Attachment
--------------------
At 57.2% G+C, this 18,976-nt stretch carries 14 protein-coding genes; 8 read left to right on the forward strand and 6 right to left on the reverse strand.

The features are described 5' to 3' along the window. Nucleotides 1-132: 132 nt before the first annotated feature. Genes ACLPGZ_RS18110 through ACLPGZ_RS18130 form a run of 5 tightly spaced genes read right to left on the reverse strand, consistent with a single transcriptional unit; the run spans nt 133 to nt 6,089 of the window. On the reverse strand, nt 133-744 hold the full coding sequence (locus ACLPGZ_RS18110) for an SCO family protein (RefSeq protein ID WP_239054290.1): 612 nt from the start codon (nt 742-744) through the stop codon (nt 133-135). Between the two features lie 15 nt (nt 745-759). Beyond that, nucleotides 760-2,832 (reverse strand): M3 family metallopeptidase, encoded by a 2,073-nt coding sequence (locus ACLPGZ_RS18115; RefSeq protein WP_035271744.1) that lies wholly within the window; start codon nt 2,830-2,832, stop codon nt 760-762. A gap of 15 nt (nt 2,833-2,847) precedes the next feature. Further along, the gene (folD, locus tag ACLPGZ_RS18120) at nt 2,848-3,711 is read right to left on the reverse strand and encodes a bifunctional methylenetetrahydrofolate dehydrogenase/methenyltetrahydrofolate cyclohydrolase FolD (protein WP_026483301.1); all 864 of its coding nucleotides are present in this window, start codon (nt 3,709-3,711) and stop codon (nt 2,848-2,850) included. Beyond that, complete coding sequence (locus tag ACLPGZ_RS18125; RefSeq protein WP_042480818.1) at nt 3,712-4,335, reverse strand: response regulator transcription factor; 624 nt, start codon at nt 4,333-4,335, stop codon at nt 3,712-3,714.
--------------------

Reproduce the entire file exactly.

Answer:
At 57.2% G+C, this 18,976-nt stretch carries 14 protein-coding genes; 8 read left to right on the forward strand and 6 right to left on the reverse strand.

The features are described 5' to 3' along the window. Nucleotides 1-132: 132 nt before the first annotated feature. Genes ACLPGZ_RS18110 through ACLPGZ_RS18130 form a run of 5 tightly spaced genes read right to left on the reverse strand, consistent with a single transcriptional unit; the run spans nt 133 to nt 6,089 of the window. On the reverse strand, nt 133-744 hold the full coding sequence (locus ACLPGZ_RS18110) for an SCO family protein (RefSeq protein ID WP_239054290.1): 612 nt from the start codon (nt 742-744) through the stop codon (nt 133-135). Between the two features lie 15 nt (nt 745-759). Beyond that, nucleotides 760-2,832 (reverse strand): M3 family metallopeptidase, encoded by a 2,073-nt coding sequence (locus ACLPGZ_RS18115; RefSeq protein WP_035271744.1) that lies wholly within the window; start codon nt 2,830-2,832, stop codon nt 760-762. A gap of 15 nt (nt 2,833-2,847) precedes the next feature. Further along, the gene (folD, locus tag ACLPGZ_RS18120) at nt 2,848-3,711 is read right to left on the reverse strand and encodes a bifunctional methylenetetrahydrofolate dehydrogenase/methenyltetrahydrofolate cyclohydrolase FolD (protein WP_026483301.1); all 864 of its coding nucleotides are present in this window, start codon (nt 3,709-3,711) and stop codon (nt 2,848-2,850) included. Beyond that, complete coding sequence (locus tag ACLPGZ_RS18125; RefSeq protein WP_042480818.1) at nt 3,712-4,335, reverse strand: response regulator transcription factor; 624 nt, start codon at nt 4,333-4,335, stop codon at nt 3,712-3,714.